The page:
It also shows her employees that she wants to hear from them and understand their perspective—a key to opening lines of communication and building empathy. “You can’t feel empathy for someone if you don’t have a connection with them,” says Alberga. “It’s something you feel by listening, by being inquisitive, by showing up and being present without your own agenda. Only then do you build connection. If you’re an executive who’s only looking at how to drive the business and not connecting with your people, you can’t have empathy.”
Many of the exercises and tools coaches have in their arsenal—even the ones that might seem a little extreme—are ultimately in pursuit of cultivating empathy in a founder, whether that’s directed at their executive team or, in the case of a large Fortune 500 company, subordinates they may never meet. It’s all the more important given CEOs are often alone at the top, a point everyone I spoke to cited as a catalyst for coaching. “It’s hard to be honest about the roller coaster that you’re on,” says Sean Black, the founder and CEO of real estate startup Knock. “It’s a little bit easier when these coaches can absorb some of that.”
That’s why Shallard recommends that founders cultivate other meaningful relationships. “The biggest challenge entrepreneurs face is probably isolation,” Shallard says. “A lot of people come at this with an assumption of, ‘I have to do this on my own.’ I advise my clients to stack as many relationships like mine as they possibly can.”
Coaching may be a form of insurance for investors, especially given the trajectory expected from venture-backed startups. But it’s also an acknowledgement of the increased pressures on leaders—and a ballooning intolerance for bad behavior. “It’s a huge responsibility,” Hartnett says. “When you have a really fast-growing company, you have to now be aware of so much more. You can’t get away with some of the things that companies could get away with prior to #MeToo, prior to some of the environmental issues we’re facing. It’s only going to be a larger and larger responsibility.
THE EVOLUTION OF COACHING
Of course, reaping the benefits of coaching hinges on finding someone who’s the right fit. That can be tricky given the coaching space isn’t regulated. (Some coaches do get certified through organizations like the International Coach Federation.) Unlike with psychotherapy, “there’s no requirement to be a coach,” says Eric Pliner, the CEO of leadership firm YSC Consulting. “You could get off this call and say you would like to be an executive coach. So absent a real design around the purpose of the coaching, and tying that to the business goals, it can feel like a risky or less valuable proposition.”
As demand for coaching has increased, so too has the supply. There is no shortage of coaches, whether you’re looking for counsel on a career transition or seeking more specific help with conflict resolution. Many coaches I spoke to concede the space is oversaturated and that those who seek out coaching should both be discerning and understand they may not find a match right off the bat.
The lack of regulation means coaches trade on experience and clientele and often find business through referrals. Former venture capitalist Jerry Colonna, for example, is one of the most sought-after coaches for the tech set. “Of course I wanted to hire [Jerry], and so did everybody else,” Black says. “We couldn’t get him for months, so it just never happened.”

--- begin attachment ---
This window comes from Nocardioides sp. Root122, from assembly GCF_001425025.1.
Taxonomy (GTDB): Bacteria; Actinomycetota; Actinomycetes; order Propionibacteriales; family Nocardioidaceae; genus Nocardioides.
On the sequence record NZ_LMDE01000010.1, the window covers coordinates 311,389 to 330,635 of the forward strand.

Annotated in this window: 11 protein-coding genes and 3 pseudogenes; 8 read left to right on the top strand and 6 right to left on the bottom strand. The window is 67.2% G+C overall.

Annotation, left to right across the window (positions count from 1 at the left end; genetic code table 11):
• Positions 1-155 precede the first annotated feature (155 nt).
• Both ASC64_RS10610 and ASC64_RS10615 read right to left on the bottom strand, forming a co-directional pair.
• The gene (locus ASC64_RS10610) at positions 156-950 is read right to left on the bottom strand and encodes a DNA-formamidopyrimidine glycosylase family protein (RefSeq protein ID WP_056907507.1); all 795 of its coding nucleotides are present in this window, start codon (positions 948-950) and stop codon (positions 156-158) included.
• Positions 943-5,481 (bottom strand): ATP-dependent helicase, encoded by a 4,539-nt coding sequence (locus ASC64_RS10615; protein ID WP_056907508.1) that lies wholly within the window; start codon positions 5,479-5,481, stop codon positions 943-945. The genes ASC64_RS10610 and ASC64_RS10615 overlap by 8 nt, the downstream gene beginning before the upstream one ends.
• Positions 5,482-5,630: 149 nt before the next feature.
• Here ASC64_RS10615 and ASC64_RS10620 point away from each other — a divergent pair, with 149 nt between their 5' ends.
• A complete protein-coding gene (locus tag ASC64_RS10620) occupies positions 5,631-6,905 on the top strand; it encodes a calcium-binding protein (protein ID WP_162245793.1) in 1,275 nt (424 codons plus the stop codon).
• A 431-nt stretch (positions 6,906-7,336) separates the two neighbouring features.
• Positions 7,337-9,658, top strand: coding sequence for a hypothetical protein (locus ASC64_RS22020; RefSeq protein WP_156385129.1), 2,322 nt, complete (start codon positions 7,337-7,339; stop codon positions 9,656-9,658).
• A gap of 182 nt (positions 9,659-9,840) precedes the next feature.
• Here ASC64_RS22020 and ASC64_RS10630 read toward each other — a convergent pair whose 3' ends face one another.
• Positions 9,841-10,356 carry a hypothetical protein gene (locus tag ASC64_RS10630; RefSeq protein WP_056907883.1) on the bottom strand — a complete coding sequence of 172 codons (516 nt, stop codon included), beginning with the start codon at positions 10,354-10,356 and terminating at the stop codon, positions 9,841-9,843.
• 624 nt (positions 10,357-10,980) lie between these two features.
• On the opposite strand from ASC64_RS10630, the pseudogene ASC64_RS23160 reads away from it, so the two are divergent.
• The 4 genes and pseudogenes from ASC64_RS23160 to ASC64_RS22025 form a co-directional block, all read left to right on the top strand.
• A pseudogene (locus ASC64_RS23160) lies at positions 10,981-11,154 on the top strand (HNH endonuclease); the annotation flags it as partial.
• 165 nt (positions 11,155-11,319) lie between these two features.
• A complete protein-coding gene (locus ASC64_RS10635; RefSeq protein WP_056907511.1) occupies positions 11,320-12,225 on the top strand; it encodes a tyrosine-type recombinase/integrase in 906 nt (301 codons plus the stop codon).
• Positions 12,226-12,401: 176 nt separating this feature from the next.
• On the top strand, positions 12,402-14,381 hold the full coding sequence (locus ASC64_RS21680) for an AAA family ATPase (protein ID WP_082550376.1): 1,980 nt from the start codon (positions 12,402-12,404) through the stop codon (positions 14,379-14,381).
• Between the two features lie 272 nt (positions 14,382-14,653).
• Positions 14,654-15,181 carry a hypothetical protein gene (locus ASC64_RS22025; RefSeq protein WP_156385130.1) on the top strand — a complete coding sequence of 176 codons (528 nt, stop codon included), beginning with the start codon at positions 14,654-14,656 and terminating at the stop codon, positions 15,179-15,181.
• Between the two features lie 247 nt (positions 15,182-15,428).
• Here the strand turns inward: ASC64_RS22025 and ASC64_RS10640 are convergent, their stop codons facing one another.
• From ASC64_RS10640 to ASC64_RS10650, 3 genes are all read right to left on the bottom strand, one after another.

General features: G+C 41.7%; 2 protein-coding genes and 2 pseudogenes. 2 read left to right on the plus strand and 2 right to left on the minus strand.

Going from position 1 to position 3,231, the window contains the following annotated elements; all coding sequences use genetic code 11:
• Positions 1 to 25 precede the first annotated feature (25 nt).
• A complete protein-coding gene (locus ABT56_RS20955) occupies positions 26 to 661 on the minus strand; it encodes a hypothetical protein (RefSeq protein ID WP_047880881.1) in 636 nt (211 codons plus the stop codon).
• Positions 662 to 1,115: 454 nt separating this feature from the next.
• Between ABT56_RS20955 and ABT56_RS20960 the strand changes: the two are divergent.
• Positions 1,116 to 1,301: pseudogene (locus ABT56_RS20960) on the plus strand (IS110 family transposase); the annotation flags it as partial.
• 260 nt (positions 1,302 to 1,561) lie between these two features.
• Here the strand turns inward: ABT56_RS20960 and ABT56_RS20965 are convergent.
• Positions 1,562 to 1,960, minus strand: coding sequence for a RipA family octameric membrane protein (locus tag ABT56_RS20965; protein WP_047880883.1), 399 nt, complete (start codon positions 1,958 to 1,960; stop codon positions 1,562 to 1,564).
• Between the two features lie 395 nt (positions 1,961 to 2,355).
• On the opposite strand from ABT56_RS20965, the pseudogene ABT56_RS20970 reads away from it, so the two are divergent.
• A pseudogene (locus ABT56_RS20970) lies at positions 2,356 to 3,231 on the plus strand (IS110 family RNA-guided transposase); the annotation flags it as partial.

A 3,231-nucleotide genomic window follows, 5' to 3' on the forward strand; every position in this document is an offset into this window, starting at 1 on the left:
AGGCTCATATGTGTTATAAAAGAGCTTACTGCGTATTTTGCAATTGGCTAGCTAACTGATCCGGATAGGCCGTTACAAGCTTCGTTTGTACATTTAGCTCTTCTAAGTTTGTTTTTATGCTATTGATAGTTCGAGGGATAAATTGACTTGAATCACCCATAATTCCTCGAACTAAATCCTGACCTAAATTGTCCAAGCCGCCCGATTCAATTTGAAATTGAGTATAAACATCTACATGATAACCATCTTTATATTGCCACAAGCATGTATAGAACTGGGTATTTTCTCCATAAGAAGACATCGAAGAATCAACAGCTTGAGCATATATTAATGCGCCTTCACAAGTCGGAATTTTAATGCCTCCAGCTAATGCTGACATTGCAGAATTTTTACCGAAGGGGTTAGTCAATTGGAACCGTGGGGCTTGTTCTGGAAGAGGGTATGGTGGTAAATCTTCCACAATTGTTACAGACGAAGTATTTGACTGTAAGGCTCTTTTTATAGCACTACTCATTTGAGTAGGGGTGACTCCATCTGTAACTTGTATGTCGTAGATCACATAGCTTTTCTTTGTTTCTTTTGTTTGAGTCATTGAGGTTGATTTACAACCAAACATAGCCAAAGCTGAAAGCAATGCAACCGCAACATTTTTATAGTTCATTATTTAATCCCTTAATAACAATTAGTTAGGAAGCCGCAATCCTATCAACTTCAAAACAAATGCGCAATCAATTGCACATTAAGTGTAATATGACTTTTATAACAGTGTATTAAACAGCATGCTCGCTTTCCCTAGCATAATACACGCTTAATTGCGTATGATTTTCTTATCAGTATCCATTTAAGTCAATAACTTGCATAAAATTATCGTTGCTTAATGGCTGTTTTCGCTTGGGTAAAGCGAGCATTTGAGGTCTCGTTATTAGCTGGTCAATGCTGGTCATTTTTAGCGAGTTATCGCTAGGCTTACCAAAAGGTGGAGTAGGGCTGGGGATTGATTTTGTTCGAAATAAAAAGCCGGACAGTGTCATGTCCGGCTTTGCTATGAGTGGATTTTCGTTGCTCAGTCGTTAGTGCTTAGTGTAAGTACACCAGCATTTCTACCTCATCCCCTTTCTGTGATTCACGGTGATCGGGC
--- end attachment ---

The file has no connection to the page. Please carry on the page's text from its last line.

Founders and CEOs tend to gravitate toward executive coaches rather than life coaches, though each coach offers a personalized approach. “If it’s strict executive coaching, you’re coaching a leader to meet certain business objectives or organizational goals—they’re going to use those as measures of success,” Wong says. But to accomplish those goals, she says, you may use some of the same techniques as you would with more holistic life coaching, for example. “Executive coaching and life coaching can really look and feel very similar.”
Even within executive coaching, the approach can vary widely depending on the coach in question. “Campbell had a testosterone-infused Silicon Valley kind of model,” investor Fred Wilson told Wired, comparing Campbell’s coaching style—informed by his years coaching college football—to that of Colonna’s. “Jerry’s model is more Buddhism and less football.” Gimlet Media CEO Alex Blumberg, one of Colonna’s clients, described him as woo-woo on a recent episode of his podcast, Without Fail. “Jerry’s woo-woo-ness takes many forms,” Blumberg said. “He hosts executive retreats where it’s not unusual for participants to play with clay or talk to plants or read poetry aloud to one another. And weep. There’s lots of weeping.”
The explosion of the industry speaks to the fact that coaching is not one-size-fits-all. Tran started her own coaching studio after concluding that there weren’t enough coaches with the right sort of experience—her takeaway from working with countless coaches at VC firm Thrive Capital. “I think a lot of people come to coaching because they’re working on their own personal growth story, as well,” Tran says. “This is the archetype I saw with coaches a lot: ‘I was doing this job at Google, and I got really burnt out, so I started taking care of my personal well-being, and then I decided to become a coach.’”
That might work for some people, but for founders, Tran believes it helps if a coach has a certain type of background—be it an entrepreneurial venture or operating experience—and distance from their own career journey. “I think it’s really, really hard to coach someone unless you had hands-on experience or have coached people in that area,” Tran says.
Whoever your coach may be, O’Connor says the most important thing is being committed to the process. “My mom once told me, ‘Never date a man who isn’t doing the work, aka in therapy, getting to know himself,’” she says. “I would say the same thing for people in the startup world. Don’t invest in or work for someone who isn’t doing the work.”
Pavithra Mohan is an assistant editor for Fast Company Digital. Her writing has previously been featured in Gizmodo and Popular Science magazine.
© Fast Company 2019